We’re less than a month away from New Year’s Eve, which means many of you have probably started fantasizing about your New Year’s Resolutions.
How do I know this? Because I have. And you and me … we’re a lot alike.
And what we think we love about New Year’s Resolutions, and what we actually love about New Year’s resolutions, are really quite different.
- What we think we love about New Year’s Resolutions is that, as soon as January 1st rolls around, we’ll immediately begin this grand, sweeping change that will drastically improve our lives.
- But what we really love about New Year’s Resolutions is that we still have 20-some odd days left to procrastinate actually making the grand, sweeping change that will drastically improve our lives.
Because change is hard. So we like to avoid it.
How do I know this? Because it’s what I do. And you and me … we’re a lot alike.
I always get all excited about doing this, that, or the other in the new year. Come January 1, I’ll start doing this! Come January 1, I’ll stop doing that!
It’s all a bunch of phooey and fiddlesticks.
Claiming today, December 3rd, that I will immediately start this or stop that on January 1, 2015 is no more significant than claiming on July 28th that I will immediately start this or stop that on August 26th.
It’s not a resolution — unless the resolution is to procrastinate. Which is why New Year’s Resolutions don’t work.
You know what does work? Taking one small step, right now, in the direction of your goal. That’s it. That’s what works. Nothing else.
Because one small step leads to another step, which leads to the next step, and then the next step, and so on … until you actually reach the destination you were fantasizing about.
But fantasizing about it gets you nowhere. Neither does procrastinating. Only one step small step after another — starting with that first step.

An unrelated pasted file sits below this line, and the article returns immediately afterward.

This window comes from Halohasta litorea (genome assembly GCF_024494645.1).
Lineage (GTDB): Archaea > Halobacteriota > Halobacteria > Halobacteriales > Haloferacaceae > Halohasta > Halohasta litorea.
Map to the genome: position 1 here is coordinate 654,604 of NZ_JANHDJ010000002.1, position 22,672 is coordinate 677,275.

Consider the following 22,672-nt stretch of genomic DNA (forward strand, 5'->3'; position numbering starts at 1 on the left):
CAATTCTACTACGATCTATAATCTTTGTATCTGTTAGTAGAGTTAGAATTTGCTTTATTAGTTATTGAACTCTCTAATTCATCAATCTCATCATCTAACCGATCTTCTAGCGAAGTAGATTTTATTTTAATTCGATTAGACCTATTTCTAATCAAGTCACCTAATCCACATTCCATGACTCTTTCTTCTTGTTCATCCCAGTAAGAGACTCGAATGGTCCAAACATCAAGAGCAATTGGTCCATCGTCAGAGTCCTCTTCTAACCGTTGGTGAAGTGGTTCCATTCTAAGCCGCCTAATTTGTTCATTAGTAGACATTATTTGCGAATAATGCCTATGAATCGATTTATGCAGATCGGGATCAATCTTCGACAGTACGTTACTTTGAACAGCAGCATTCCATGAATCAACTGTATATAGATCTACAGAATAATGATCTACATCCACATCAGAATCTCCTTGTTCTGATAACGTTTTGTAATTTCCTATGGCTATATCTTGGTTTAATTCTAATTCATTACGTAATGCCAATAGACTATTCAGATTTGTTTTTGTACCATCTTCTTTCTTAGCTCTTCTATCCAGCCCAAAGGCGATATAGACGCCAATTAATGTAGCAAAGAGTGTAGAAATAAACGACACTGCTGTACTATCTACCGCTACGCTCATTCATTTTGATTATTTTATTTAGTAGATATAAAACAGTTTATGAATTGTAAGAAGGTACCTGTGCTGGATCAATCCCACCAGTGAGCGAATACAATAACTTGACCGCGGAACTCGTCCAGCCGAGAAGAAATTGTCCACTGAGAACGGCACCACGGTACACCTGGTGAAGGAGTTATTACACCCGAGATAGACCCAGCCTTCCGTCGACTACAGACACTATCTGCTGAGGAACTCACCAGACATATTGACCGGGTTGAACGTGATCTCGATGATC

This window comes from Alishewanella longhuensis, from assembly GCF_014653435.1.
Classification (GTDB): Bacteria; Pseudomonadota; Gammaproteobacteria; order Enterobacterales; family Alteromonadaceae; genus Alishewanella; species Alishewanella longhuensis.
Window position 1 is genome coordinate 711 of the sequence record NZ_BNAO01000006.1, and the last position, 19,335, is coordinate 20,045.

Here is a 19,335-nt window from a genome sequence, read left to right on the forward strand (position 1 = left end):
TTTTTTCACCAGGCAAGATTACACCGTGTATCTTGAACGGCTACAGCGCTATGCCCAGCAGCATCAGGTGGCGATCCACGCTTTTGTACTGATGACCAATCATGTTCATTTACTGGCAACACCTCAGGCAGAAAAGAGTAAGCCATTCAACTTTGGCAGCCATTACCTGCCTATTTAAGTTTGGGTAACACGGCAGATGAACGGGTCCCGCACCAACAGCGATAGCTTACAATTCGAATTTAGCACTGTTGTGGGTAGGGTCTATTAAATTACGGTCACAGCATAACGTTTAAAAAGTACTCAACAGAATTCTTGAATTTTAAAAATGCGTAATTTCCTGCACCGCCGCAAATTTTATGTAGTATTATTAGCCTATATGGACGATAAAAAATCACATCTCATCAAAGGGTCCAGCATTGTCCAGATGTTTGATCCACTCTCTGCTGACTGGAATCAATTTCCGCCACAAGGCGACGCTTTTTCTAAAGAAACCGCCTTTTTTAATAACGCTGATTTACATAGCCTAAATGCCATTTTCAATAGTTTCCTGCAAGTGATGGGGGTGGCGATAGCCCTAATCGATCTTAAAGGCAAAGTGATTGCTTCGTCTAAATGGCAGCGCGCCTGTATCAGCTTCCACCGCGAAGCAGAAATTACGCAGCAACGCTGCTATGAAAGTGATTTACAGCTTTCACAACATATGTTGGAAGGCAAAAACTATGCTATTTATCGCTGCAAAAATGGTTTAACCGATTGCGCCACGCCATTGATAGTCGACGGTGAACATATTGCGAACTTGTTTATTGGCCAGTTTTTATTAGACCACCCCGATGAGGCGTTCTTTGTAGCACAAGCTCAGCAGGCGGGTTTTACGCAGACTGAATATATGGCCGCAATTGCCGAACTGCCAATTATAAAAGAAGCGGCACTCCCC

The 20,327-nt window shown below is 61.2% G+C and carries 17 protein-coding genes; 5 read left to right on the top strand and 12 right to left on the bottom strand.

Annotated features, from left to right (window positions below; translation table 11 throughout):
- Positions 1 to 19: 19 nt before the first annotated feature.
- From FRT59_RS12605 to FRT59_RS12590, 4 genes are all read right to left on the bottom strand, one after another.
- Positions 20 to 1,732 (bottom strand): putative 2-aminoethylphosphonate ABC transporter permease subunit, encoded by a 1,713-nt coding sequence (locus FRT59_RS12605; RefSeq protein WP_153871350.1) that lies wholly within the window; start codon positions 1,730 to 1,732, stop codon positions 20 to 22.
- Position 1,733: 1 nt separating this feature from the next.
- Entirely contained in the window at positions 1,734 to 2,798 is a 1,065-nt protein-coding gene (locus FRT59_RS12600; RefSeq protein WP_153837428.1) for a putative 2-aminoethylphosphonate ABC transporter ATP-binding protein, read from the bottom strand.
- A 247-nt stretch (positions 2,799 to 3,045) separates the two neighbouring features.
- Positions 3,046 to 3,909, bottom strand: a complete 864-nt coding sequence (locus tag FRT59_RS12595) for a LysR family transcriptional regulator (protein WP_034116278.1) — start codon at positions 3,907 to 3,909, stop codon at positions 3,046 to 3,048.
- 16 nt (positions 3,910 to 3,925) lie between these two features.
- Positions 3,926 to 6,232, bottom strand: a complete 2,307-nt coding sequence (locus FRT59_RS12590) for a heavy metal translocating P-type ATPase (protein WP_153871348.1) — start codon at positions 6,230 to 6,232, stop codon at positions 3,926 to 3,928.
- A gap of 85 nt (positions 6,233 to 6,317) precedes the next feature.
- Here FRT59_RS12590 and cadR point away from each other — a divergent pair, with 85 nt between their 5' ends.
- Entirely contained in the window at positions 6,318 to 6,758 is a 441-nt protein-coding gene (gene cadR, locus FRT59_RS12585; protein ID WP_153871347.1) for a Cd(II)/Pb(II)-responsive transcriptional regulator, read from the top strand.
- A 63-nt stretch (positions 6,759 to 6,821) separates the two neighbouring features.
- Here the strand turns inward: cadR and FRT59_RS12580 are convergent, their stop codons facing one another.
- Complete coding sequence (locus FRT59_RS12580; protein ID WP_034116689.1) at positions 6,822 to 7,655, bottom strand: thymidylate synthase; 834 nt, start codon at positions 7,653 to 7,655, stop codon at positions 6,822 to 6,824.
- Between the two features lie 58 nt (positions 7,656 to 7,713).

Right here, right now.
So, this December, please join me in rejecting the mythical, self-defeating notion of the New Year’s Resolution.
Embrace the idea of the New Here Resolution. It means don’t wait until January 1, 2015 to do what you could do today, here and now, December 3, 2014.
What difference will 29 days make? No difference but negative.
- Because if you wait until January 1 to start doing something you could start doing today, you’ll be 29 days behind where you could be.
- And if you wait until January 1 to stop doing something you stop doing today, you’ll have 29 extra days to make up for come January 1.
Admit it: this kinda sucks to think about. It removes all of the excuses and immediately places accountability on us.
I want to spend December doing what I’ve been doing, because it’s easier. Now I can’t, because I had this realization and wrote this post. So I need to follow through on it. Now January 1, 2015 isn’t 29 days away. It’s here. And my New Year’s Resolution now has to become by New Here Resolution.
What is mine?
There are many. I want 2015 to be better than 2014, and I realize I need to keep improving to make that happen — which means I have to stop doing things that are not productive and don’t move me and my loved ones forward … and start doing things that do.
Here’s the first one:
I’ve put on some weight. Too much. Poor eating habits plus a reduction in physical activity will do that over time. I need to change it.
But I’m not going to lose 20 or 30 pounds tomorrow. What I can do, though, is set a goal, and then make one better decision right now, that will lead to a next better decision tonight, that will lead to better decisions tomorrow, and the next day, and the days after that … until over time, step by step, I reach my goal.
So yesterday I told myself I wouldn’t snack at all during the day. You see, working from home is a blessing and a curse, as anyone who works from home will tell you. And one of the curses is the constant presence of the fridge and pantry — each there to be raided during any short break in the day.
Raid them enough times, and over time, you gain weight. Conversely, choose to not raid them enough times, over time, and that weight will be lost.
It can’t happen all at once, but it can happen over time as long I make the right decision here and now, and then build positive momentum toward my goal.
So I did.
All I had to eat yesterday was lunch. No snacks. And then I got a workout in. (Amazing how one small decision makes the next one easier.)
Today my plan is the same. Tomorrow too. Eventually I hope to add getting back on the yoga mat to this plan (since I still haven’t fully woken up yet, apparently).
I’m excited about my New Here Resolution — about making better decisions right here, right now, and not waiting for some arbitrary date off in the future.
So let me ask you:
What were you planning on doing come January 1, 2015?
And how can you start doing it right here, right now, instead of waiting?
Public declarations are a hell of a way to hold your own feet to the fire. Feel free to use the comment section below if you think it will help …
Flickr Creative Commons Image of Times Square New Year’s Eve ball by Susan Serra.